Posterior Scalenes and Serratus Posterior are a strong muscular component that gets over looked in breathing and daily posture when treating core strength engagement. With such an intrinsic relationship between these 2 seemingly small and unimportant muscles we don't realize precisely what affect they have inherently on our body, even though they are being utilized every second of the day.
We all know breathing is the key to life, but for us to get this breath inside of us our bodies need some form of physical action to animate these meat sacks we utilize to create the lives we choose to create. That being said, how do we fix the small things inside of us that we can't quite see, feel or understand how it works? All we have to do is write an angry letter! Or, follow the mobility moves at the end of this post.
Now a days we all experience back pain for whatever reason. Some know it's from posture, but also just because it's posture related doesn't mean that's the only component affected. Muscle tone affects posture, so if we become aware of our muscle tone in our neck, (where everyone goes to grab as soon as you have a stiff neck). We can begin understanding the state of the muscles which can tell us a lot about our daily lifestyle.
When this neck area gets "tight" we sometimes learn that these muscles are overstretched rather than overused. So, the activation of these muscles in this state, makes it difficult if the full length of the muscle is inhibited by structural imbalances.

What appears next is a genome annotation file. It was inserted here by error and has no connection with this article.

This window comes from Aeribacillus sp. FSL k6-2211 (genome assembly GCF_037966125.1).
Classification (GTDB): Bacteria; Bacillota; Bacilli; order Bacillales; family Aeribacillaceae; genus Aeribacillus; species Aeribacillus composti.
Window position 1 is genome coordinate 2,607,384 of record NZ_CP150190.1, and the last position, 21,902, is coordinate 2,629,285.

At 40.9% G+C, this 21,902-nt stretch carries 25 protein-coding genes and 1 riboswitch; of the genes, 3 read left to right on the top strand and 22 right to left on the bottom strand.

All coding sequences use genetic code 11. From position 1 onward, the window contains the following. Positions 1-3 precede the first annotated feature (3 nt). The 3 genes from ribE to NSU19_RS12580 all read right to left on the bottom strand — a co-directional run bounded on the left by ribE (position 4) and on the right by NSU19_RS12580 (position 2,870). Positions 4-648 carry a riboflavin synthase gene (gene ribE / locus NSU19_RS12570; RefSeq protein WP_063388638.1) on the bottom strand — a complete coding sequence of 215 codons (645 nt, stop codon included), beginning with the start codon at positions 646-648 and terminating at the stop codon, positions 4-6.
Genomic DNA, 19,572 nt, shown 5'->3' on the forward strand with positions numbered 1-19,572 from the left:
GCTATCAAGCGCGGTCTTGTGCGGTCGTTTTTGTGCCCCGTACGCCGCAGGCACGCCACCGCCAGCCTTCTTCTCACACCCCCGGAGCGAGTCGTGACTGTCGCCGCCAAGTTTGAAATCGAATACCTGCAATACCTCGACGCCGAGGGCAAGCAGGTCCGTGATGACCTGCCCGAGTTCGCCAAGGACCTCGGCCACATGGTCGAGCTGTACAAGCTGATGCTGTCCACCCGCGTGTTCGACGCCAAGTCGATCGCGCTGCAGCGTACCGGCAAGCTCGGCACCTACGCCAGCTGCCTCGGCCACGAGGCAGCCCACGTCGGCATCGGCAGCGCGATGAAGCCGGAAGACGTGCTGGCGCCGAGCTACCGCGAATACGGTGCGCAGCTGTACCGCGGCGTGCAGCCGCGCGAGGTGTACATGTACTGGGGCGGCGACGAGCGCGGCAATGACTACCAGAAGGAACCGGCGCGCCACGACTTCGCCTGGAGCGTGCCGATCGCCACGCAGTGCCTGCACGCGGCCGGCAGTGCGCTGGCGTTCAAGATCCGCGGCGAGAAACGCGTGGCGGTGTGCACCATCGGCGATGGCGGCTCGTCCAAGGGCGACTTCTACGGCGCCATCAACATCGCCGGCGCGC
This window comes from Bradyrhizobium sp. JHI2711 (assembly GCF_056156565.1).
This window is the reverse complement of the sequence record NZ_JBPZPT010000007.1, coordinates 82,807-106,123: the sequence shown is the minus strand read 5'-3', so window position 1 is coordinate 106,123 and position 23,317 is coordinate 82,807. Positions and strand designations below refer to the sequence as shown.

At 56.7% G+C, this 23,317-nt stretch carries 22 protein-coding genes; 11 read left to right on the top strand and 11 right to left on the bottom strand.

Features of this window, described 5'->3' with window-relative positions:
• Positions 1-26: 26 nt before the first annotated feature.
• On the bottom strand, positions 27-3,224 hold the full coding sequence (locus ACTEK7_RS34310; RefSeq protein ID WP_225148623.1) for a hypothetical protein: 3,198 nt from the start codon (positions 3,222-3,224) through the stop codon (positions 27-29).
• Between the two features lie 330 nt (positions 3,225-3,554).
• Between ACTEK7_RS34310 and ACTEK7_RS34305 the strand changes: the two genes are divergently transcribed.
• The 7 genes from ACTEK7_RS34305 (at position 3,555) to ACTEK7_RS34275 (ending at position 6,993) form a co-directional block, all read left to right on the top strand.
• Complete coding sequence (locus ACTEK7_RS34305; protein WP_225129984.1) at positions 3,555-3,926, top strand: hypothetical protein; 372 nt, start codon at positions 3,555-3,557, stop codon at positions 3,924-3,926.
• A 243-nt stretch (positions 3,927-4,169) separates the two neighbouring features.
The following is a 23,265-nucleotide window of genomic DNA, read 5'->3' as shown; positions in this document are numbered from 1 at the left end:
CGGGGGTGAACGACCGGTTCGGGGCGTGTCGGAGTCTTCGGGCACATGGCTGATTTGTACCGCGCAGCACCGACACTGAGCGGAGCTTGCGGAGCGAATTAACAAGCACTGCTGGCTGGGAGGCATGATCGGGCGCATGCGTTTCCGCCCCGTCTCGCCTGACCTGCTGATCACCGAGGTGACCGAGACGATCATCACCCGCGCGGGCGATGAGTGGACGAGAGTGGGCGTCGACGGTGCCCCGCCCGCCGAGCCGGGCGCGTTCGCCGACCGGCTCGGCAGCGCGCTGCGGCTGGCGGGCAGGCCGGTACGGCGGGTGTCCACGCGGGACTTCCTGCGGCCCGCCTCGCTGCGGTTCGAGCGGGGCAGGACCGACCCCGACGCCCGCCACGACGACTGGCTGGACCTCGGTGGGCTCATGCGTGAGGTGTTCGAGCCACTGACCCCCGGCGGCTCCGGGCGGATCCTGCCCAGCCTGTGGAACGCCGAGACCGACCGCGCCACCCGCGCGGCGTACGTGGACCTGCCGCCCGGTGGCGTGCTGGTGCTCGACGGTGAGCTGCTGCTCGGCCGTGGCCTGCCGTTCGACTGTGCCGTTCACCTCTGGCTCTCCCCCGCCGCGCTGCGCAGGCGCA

In the case of this PSPS relationship, the Posterior Scalenes aids in the elevation of the top part of the ribcage. This movement is most prevalent when we breathe correctly. Our ribs can't fully expand to their maximum capacity when the muscles that allow it to do so are pulling it in the opposite direction, or aren't strong enough to allow the proper structure movement, free of restriction.
The Posterior Serratus has the opposing job description of lowering the ribs and keeping them adhered closely to the spine. Now, this is important because when we think about managing back pain, the spinal column is the highest level of concern. Just as well as the providing foundation for our diaphragm at the bottom of our ribs and top part of our lumber spine.
This component of our body has been conditioned over time to not be utilized and in turn aids weak posture and insignificant core stability...all just through breathing improperly. If your ribs are being fixed into a specific position by these intrinsic muscles that are in a heightened state of contraction or even an overstretched state of weakness, that spells pain. Or, HSCOSW if we're getting technical.
It's a major key to properly assess the state of each of these muscle components to properly address the capacity of breathing techniques to be applied for the structural balancing to begin. More than likely the Posterior Scalenes are in a hyper contracted state from stress, restricted ROM and other weak postural aspects forcing them to compensate constantly.
So, in helping to release this muscle, targeted activation of the Serratus Posterior and isolated intrinsic breathing into the diaphragm are effective steps towards discovering the underlying map towards managing back pain.
Start by laying down on your back.
Tucking your hips under and keeping your back flat you will begin to turn on the serratus.
Pin shoulder blades down towards the ground right behind your ribcage. This will begin to pull your shoulders into an open positioning through activation.
Place opposing hand onto opposing clavicle, hooking your finger tips into the crevice and traction down towards hips.
Bring 3 deep breaths into the top portion of the chest while letting the head extend back and slightly to opposite side with each exhale.
Continue moving hand position down chest until neck is capable of resting to opposing side.
Add in "pocket reach" to mobilization side of shoulder/neck for a deeper release.
Repeat for 10 breaths 3x a day depending on pain level.
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